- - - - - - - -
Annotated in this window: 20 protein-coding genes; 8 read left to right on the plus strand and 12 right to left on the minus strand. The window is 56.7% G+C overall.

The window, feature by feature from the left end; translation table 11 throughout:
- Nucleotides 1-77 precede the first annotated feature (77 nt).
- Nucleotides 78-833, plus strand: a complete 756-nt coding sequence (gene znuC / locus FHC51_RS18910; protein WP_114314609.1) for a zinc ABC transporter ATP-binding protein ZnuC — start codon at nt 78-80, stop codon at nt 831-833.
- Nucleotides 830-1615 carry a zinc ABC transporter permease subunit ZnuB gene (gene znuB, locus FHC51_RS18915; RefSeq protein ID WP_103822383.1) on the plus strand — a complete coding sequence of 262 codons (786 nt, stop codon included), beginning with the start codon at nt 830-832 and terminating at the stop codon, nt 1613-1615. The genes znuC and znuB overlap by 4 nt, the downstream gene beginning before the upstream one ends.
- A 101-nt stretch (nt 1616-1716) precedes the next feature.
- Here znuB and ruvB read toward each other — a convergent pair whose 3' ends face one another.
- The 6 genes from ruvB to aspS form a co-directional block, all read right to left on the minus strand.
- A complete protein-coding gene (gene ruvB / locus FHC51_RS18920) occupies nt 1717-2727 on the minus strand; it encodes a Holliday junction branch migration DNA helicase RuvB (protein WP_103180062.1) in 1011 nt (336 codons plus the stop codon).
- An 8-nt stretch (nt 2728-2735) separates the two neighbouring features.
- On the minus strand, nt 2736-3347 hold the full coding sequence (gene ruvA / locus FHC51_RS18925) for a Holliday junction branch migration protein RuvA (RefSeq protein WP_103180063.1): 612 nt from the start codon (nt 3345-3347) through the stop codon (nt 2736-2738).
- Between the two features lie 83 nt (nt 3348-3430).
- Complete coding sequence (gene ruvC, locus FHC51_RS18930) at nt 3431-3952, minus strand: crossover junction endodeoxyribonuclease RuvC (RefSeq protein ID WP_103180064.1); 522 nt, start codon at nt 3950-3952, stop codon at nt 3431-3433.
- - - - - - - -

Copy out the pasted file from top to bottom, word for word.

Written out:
Annotated in this window: 20 protein-coding genes; 8 read left to right on the plus strand and 12 right to left on the minus strand. The window is 56.7% G+C overall.

The window, feature by feature from the left end; translation table 11 throughout:
- Nucleotides 1-77 precede the first annotated feature (77 nt).
- Nucleotides 78-833, plus strand: a complete 756-nt coding sequence (gene znuC / locus FHC51_RS18910; protein WP_114314609.1) for a zinc ABC transporter ATP-binding protein ZnuC — start codon at nt 78-80, stop codon at nt 831-833.
- Nucleotides 830-1615 carry a zinc ABC transporter permease subunit ZnuB gene (gene znuB, locus FHC51_RS18915; RefSeq protein ID WP_103822383.1) on the plus strand — a complete coding sequence of 262 codons (786 nt, stop codon included), beginning with the start codon at nt 830-832 and terminating at the stop codon, nt 1613-1615. The genes znuC and znuB overlap by 4 nt, the downstream gene beginning before the upstream one ends.
- A 101-nt stretch (nt 1616-1716) precedes the next feature.
- Here znuB and ruvB read toward each other — a convergent pair whose 3' ends face one another.
- The 6 genes from ruvB to aspS form a co-directional block, all read right to left on the minus strand.
- A complete protein-coding gene (gene ruvB / locus FHC51_RS18920) occupies nt 1717-2727 on the minus strand; it encodes a Holliday junction branch migration DNA helicase RuvB (protein WP_103180062.1) in 1011 nt (336 codons plus the stop codon).
- An 8-nt stretch (nt 2728-2735) separates the two neighbouring features.
- On the minus strand, nt 2736-3347 hold the full coding sequence (gene ruvA / locus FHC51_RS18925) for a Holliday junction branch migration protein RuvA (RefSeq protein WP_103180063.1): 612 nt from the start codon (nt 3345-3347) through the stop codon (nt 2736-2738).
- Between the two features lie 83 nt (nt 3348-3430).
- Complete coding sequence (gene ruvC, locus FHC51_RS18930) at nt 3431-3952, minus strand: crossover junction endodeoxyribonuclease RuvC (RefSeq protein ID WP_103180064.1); 522 nt, start codon at nt 3950-3952, stop codon at nt 3431-3433.